Question: How do people know to use at least 30X coverage in WGS?
gravatar for DVA
3.5 years ago by
United States
DVA530 wrote:


I heard many times from different sources that if I'm doing a WGS for SNVs detection, I better have a >=30X coverage after removing duplication. Of curiosity, how did scientists come to this coverage please?

Did some studies compare the result of one sample with 100X coverage (or some coverage deep enough to be a standard) to 30X of a same individual, and conclude that 30X can just as well do a good job? Thanks a lot.

sequencing coverage wgs • 5.7k views
ADD COMMENTlink modified 3.4 years ago by Brian Bushnell17k • written 3.5 years ago by DVA530

What Is Considered A Good Coverage Depth In Exon Capture Seq

ADD REPLYlink written 3.5 years ago by genomax80k

Thank you very much.

ADD REPLYlink written 3.5 years ago by DVA530

In my opinion it really depends on what your research question is. If it disease/clinical related you would like to be sure that a variants is there and you dont want the hassle of validating variants with Sanger sequencing so therefore 30X is relative good coverage. Usually a heterozygosity rate of <75% is used so that would mean that at least 7 reads are needed to call a variant in a 30x covered piece of genome... See for a longer discussion also this post: What Is Considered A Good Coverage Depth In Exon Capture Seq

ADD REPLYlink written 3.5 years ago by Floris Brenk900

Thanks a lot for the reply:)

ADD REPLYlink written 3.5 years ago by DVA530

Here's a more recent analysis of sensitivity vs. read depth for WGS and WXS:

ADD REPLYlink written 3.5 years ago by harold.smith.tarheel4.5k

Thank you for the information

ADD REPLYlink written 3.5 years ago by DVA530

Another reference, about advised coverage in exome sequencing:

We estimate a local read depth of 13X is required to detect the alleles and genotype of a heterozygous SNV 95% of the time, but only 3X for a homozygous SNV. At a mean on-target read depth of 20X, commonly used for rare disease exome sequencing studies, we predict 5-15% of heterozygous and 1-4% of homozygous SNVs in the targeted regions will be missed.

But as said by others it really depends on what you are doing. De novo sequencing or resequencing, short or long reads, CNV detection or SNP detection, research or diagnostic,...

ADD REPLYlink written 3.5 years ago by WouterDeCoster43k

I do SNP detection. Thanks a lot for the information.

ADD REPLYlink written 3.5 years ago by DVA530
gravatar for Brian Bushnell
3.4 years ago by
Walnut Creek, USA
Brian Bushnell17k wrote:

The necessary coverage depends on the platform and run mode, too. Illumina's newer NextSeq platform, for example, has much lower quality and much less accurate quality scores than their top-quality MiSeq platform, as well as shorter reads. All three of those factors influence how much coverage is needed to accurately call variants. WGS needs lower coverage than exon-capture, though, because it has less bias. Using a NextSeq instead of a HiSeq/MiSeq might double your coverage target; and exon-capture might triple it.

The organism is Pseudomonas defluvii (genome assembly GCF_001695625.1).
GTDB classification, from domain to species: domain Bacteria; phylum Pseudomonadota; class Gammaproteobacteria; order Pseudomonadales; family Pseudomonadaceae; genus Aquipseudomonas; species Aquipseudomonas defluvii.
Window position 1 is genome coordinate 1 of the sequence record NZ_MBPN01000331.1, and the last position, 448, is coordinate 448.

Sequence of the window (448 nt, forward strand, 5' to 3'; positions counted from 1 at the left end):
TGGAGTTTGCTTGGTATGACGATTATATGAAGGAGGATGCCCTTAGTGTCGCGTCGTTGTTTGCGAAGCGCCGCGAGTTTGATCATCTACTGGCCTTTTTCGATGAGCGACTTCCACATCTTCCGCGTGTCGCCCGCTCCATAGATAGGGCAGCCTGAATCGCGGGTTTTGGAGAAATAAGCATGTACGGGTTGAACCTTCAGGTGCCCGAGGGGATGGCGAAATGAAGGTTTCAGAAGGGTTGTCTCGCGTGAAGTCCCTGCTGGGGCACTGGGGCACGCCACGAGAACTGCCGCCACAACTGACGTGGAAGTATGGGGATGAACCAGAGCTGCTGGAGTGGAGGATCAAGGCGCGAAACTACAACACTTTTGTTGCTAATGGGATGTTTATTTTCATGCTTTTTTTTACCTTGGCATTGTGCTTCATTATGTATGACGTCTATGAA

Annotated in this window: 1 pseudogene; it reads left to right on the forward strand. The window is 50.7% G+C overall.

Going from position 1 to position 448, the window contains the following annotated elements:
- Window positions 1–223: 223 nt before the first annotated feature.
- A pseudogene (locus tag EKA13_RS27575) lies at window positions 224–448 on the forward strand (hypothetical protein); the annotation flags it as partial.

Additionally, Illumina's newer software versions with quantized quality scores are simply not very good for calling variants, which would again increase the necessary coverage for a given confidence level. It's possible to recalibrate the quality scores which will restore the full quality-score range and thus make it possible to more-accurately distinguish SNVs from sequencing error, reducing the necessary coverage, but it's better to just select a platform that does not quantize quality scores in the first place. The newer 2-dye chemistries also seem to decrease quality, and patterned flow-cells decrease average insert size (longer inserts help resolve repeats), so the newer platforms with 2-dye chemistry or patterned flow-cells need more coverage for accurate variant calling.

I'm currently evaluating some NextSeq data from a fungus with 120x coverage. Some of the SNPs are present in 97% of reads; it's pretty obvious they are real. Some are present in 1 read only; they appear to be sequencing error. Some are present in around 25% of reads, with a kind of low average quality score. I'm really not sure about those - are they real? Sequencing error? A collapsed 4-copy repeat in the assembly? If this was MiSeq or HiSeq 2500 data, it would be obvious. But with current NextSeq data, the lowest possible quality score is 14, which indicates over 95% confidence that the call is correct. I have no idea what they are. Others variants are scattered around whole coverage scale, between 2x and 120x; with inaccurate calls and quality scores, it's impossible to accurately call any variants or their ploidy unless you do massive oversequencing, and 30x would absolutely not be sufficient for a haploid, let alone a diploid.

ADD COMMENTlink written 3.4 years ago by Brian Bushnell17k

Illumina has been talking about quality binning for over six years. I have seen multiple lines of evidence from Illumina, Broad, Sanger and my own experiment that quality binning has little to do with the quality of variant calling for human data. I rarely work with nextseq data. I did hear complaints about its data quality from time to time, but I also know people can make variant calls of acceptable quality.

Some are present in around 25% of reads, with a kind of low average quality score.

They may be caused by systematic sequencing errors. HiSeq X10 is getting worse in this aspect. Nextseq may be even worse. A good heuristic is to ignore low-quality bases (e.g. below Q20). Correlated errors tend to have lower base quality. GATK folks told me this ~8 years ago and I think they are right.

ADD REPLYlink modified 3.4 years ago • written 3.4 years ago by lh332k
Please log in to add an answer.


Use of this site constitutes acceptance of our User Agreement and Privacy Policy.
Powered by Biostar version 2.3.0
Traffic: 847 users visited in the last hour